This busy image is a treasure trove of wonders. Bright stars from the Milky Way sparkle in the foreground, the magnificent swirls of several spiral galaxies are visible across the frame, and a glowing assortment of objects at the center make up a massive galaxy cluster. Such clusters are the biggest objects in the Universe that are held together by gravity, and can contain thousands of galaxies of all shapes and sizes. Typically, they have a mass of about one million billion times the mass of the Sun — unimaginably huge!
Their incredible mass makes clusters very useful natural tools to test theories in astronomy, such as Einstein’s theory of general relativity. This tells us that objects with mass warp the fabric of spacetime around them; the more massive the object, the greater the distortion. An enormous galaxy cluster like this one, therefore, has a huge influence on the spacetime around it, even distorting the light from more distant galaxies to change a galaxy’s apparent shape, creating multiple images, and amplifying the galaxy’s light — a phenomenon called gravitational lensing.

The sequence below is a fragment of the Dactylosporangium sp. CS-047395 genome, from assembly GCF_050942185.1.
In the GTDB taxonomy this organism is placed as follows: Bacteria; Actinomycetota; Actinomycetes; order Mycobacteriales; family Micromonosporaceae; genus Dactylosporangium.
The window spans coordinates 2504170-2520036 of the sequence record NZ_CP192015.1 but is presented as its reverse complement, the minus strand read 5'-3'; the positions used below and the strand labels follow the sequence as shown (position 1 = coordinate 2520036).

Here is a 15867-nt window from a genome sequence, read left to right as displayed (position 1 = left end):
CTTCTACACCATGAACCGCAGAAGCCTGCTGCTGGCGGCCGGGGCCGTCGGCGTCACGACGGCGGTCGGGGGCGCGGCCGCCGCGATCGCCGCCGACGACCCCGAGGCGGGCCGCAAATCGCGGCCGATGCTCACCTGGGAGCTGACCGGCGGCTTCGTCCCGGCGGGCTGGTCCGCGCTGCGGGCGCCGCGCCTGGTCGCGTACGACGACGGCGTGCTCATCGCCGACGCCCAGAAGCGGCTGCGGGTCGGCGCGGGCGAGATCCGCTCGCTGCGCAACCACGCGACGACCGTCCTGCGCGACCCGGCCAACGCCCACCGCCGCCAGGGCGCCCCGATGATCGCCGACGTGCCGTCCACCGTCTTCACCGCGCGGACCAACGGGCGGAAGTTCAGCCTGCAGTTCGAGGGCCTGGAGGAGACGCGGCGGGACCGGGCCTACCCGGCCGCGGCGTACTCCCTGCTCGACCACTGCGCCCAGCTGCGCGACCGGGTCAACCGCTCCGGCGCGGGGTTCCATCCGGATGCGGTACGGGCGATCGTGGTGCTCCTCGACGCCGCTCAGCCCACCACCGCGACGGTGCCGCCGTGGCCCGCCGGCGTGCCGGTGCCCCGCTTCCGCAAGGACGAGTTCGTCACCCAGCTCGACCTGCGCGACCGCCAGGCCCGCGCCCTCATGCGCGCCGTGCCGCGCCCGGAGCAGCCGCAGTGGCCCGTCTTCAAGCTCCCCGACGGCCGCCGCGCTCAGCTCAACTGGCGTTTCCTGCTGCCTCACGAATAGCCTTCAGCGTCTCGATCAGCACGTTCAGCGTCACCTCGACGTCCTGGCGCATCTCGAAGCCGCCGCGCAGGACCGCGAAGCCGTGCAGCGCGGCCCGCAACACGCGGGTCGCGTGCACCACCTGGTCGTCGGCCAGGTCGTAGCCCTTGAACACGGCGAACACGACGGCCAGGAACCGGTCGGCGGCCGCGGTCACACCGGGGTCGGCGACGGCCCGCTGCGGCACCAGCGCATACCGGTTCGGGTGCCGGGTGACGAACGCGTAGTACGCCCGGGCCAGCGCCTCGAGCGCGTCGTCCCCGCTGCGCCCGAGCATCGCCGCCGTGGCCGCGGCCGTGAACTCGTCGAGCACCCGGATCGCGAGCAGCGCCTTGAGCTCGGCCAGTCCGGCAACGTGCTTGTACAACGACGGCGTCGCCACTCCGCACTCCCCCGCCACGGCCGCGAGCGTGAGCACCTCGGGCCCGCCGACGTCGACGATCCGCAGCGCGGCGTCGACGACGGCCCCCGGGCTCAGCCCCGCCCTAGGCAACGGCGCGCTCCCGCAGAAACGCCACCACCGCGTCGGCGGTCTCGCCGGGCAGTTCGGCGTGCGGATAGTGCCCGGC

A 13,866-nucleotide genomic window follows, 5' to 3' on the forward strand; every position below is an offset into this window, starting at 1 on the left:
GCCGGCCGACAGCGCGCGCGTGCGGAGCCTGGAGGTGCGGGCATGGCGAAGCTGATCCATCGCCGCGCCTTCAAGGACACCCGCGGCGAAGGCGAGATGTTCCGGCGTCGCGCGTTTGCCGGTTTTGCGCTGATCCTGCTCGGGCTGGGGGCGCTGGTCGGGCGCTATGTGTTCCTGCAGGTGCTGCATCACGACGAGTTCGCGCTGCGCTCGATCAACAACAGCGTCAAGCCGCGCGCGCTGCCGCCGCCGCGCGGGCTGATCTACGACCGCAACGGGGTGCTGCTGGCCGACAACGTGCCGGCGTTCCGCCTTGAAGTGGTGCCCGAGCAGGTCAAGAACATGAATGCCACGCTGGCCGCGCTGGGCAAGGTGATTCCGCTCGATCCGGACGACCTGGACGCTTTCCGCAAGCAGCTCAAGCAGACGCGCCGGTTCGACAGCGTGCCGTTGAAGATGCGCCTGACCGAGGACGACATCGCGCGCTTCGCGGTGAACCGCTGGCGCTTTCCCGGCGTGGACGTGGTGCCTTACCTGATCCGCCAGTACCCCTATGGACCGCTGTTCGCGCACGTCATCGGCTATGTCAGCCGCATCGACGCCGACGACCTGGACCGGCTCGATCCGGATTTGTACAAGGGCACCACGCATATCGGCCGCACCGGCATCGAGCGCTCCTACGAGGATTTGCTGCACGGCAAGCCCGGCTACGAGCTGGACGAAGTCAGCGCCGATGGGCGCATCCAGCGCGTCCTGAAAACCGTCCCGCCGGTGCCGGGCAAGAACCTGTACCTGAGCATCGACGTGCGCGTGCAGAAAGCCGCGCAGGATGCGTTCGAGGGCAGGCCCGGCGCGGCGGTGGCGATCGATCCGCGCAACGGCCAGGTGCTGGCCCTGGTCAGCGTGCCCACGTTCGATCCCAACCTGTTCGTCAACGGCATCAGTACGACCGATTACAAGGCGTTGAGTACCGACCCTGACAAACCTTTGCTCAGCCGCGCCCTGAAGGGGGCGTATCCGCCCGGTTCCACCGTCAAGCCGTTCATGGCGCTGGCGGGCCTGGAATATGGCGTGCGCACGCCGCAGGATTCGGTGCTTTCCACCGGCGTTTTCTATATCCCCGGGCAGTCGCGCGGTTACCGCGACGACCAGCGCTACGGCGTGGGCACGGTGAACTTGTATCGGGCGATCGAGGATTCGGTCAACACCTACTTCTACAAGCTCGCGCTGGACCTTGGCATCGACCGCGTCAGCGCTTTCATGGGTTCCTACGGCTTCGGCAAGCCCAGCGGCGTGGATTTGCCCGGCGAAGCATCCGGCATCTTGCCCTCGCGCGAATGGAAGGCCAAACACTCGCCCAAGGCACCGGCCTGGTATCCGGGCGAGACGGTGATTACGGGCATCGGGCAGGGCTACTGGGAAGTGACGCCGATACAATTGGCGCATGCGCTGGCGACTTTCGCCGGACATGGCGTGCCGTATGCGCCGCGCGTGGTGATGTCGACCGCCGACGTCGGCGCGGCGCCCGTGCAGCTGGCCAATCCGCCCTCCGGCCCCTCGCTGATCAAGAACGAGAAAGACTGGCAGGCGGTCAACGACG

This image was taken by Hubble’s Advanced Camera for Surveys and Wide-Field Camera 3 as part of an observing program called RELICS (Reionization Lensing Cluster Survey). RELICS imaged 41 massive galaxy clusters with the aim of finding the brightest distant galaxies for the forthcoming NASA/ESA/CSA James Webb Space Telescope (JWST) to study.
There are some very complicated issues of galaxy formation. Unfortunately, here is the same problem as with the stars. The origin of galaxies remains unclear, in spite of huge activity in the field. What the “formation” means? It means that we have the material that is assembling into galaxies.